|Photo courtesy of Thom Carnell.|
Among the first lessons for any student new to martial arts is balance. Not everyone gets to stand on a post at the seashore to practice balance. Once disturbed, regaining balance can be difficult. It must be worked at, recognized, and valued.
For Thom Carnell, balance must be struck between being the messenger and the message. Whether as the editor of the dark arts magazine Carpe Noctem in the late 1990s, a writer for Fangoria, a novelist, or a martial artist, Carnell has learned that the stories aren’t always about him, even it seems he might be the only person interested.
“There was nothing going on (in Carpe Noctem) that wasn’t going on in my office,” Carnell tells Warning Signs from his office in Bellingham, Wash. The magazine was Carnell’s way of sharing the things he found interesting instead of just keeping it to himself.
In Carpe Noctem, Carnell opened up the world of “horror journalism” to new artists of all media. For many, Carpe Noctem was their first introduction to the world of Jhonen Vasquez (“Johnny the Homicidal Maniac,” “Invader Zim”) and goth troubadour Voltaire. Interviews ran the gamut from Henry Rollins to Diamanda Galas.
“You find yourself in the weirdest places,” Carnell says. “You find yourself dragged into some tiny room and have to establish an instant rapport.”
The strength of Carnell’s interviews (which are available as ebooks) is in the research done beforehand.
“For something like ZomBcon, I’d have a stack of information an inch thick. … The person will usually serve up the next question on a platter,” he says.
Research can make some projects take longer than they might otherwise. For his debut novel No Flesh Shall Be Spared, Carnell says he spent a year and a half researching to take a 2,000-word short story to a 160,000-word novel. It took his wife Catia (an integral part of Carpe Noctem) to move him along.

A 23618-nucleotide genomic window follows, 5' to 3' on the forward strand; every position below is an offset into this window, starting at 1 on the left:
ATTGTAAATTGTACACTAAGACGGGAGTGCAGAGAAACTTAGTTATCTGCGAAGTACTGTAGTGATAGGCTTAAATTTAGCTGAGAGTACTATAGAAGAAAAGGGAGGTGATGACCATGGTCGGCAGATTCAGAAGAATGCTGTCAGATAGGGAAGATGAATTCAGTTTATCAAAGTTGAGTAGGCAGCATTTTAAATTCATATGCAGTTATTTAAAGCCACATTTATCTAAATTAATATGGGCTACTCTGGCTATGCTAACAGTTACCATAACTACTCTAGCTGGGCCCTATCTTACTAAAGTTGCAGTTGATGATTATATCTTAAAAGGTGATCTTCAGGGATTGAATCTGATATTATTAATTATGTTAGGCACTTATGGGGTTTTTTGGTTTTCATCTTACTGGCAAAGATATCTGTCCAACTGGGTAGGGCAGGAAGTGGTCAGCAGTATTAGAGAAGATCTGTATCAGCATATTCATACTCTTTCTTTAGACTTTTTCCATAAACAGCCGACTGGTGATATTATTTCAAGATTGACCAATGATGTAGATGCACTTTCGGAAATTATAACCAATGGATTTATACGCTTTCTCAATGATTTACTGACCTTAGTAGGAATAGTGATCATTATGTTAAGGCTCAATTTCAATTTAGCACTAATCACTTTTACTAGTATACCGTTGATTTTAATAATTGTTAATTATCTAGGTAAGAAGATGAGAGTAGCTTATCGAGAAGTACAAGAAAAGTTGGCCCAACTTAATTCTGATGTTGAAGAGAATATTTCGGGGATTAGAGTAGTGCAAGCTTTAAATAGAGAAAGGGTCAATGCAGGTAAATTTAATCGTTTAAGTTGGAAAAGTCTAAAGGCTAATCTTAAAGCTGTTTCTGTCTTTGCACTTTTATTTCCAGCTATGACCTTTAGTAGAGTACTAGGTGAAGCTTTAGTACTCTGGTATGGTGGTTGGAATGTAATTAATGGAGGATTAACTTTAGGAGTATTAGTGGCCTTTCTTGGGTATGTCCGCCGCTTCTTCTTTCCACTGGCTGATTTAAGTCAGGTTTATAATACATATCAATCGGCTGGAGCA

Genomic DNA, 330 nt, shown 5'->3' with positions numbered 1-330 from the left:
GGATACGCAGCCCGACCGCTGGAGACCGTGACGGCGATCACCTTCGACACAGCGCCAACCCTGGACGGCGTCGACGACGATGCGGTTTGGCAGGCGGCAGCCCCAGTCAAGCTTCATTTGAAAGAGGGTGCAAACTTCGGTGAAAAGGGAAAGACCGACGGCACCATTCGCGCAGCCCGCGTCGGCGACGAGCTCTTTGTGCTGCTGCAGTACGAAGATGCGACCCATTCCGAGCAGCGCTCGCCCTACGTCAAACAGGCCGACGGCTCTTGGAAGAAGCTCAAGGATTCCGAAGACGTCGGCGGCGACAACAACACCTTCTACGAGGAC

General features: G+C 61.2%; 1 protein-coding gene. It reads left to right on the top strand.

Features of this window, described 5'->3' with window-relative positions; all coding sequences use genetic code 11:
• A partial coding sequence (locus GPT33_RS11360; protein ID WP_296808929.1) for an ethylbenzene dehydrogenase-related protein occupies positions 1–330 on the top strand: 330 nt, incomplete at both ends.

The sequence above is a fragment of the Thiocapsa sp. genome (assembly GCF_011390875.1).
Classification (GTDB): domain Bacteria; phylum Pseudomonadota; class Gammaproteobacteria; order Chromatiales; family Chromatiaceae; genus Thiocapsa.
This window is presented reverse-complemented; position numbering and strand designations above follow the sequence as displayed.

“That’s a bitch for me, too, because I love doing it (research),” Carnell says. He spent four months just researching firearms and “looking for that little stuff that you can only get by doing.”
Everything one does informs their writing, according to Carnell. So it’s important for writers to remember to live.
“Get out of the house, get out from behind the computer,” he says.
Carnell says for him it is ending up in “weird, slightly dangerous situations,” and situations that might seem dangerous.
“Walking onto Gwar’s bus, you think, ‘Wow, this could go really bad.’ Instead you end up with a bunch of guys playing Magic: The Gathering,” he says.
The other part of being a creative mind sometimes gets lost in the modern world.
“We’re all drunks and miscreants and we sometimes forget that,” Carnell says.
But even miscreants have deadlines. Carnell credits Catia with being that driving force for him.
“If she hadn’t pulled the trigger, I’d still be polishing (the novel),” he says. She also knows when things aren’t going well on an assignment. “Cat will say, “Your heart’s not into this.’”
If research and experience are two legs of a writer’s three-legged stool, taking criticism is the third.
“Hate it or love it, but don’t give me apathy,” Carnell says. “So many people think writers don’t want to hear what’s wrong, when that’s why we gave it you.”
For his current project, Carnell has continued his goal of sharing the things that interest him with the rest of the world. He’s going beyond the actors and directors usually interviewed for Fangoria and other media and searching out the stories of how people became who they are. The first Act of Will podcast featured martial arts instructor Scott Sonnon. In the two-hour broadcast, Carnell explores Sonnon’s childhood and touches on Sonnon’s experience training in Soviet Russia.
“This is a platform to talk to anyone I want to,” Carnell says. The people talking to Carnell range from Sonnon the martial artist, to musician Monica Richards (Faith and the Muse), comics icon Steve Niles (30 Days of Night; Frankenstein, Alive, Alive!), author Roger Ma (The Zombie Combat Manual) and more.
Carnell has found balance in his numerous projects, his home life, and in just taking time to think about the world around him. Act of Will is another expression of that. And while the subjects of the podcast are other people, it’s also about him.
“It’s a matter of going on a person journey,” Carnell says.
Thom Carnell’s Act of Will is available on iTunes, or via his website www.thomcarnell.com.
No Flesh Shall Be Spared is available through Amazon in paperback or for the Kindle.
Carpe Noctem—The Interviews, Volumes One and Two are available for the Kindle.Watch for more of Carnell’s work in Fangoria or follow him on Facebook or Twitter.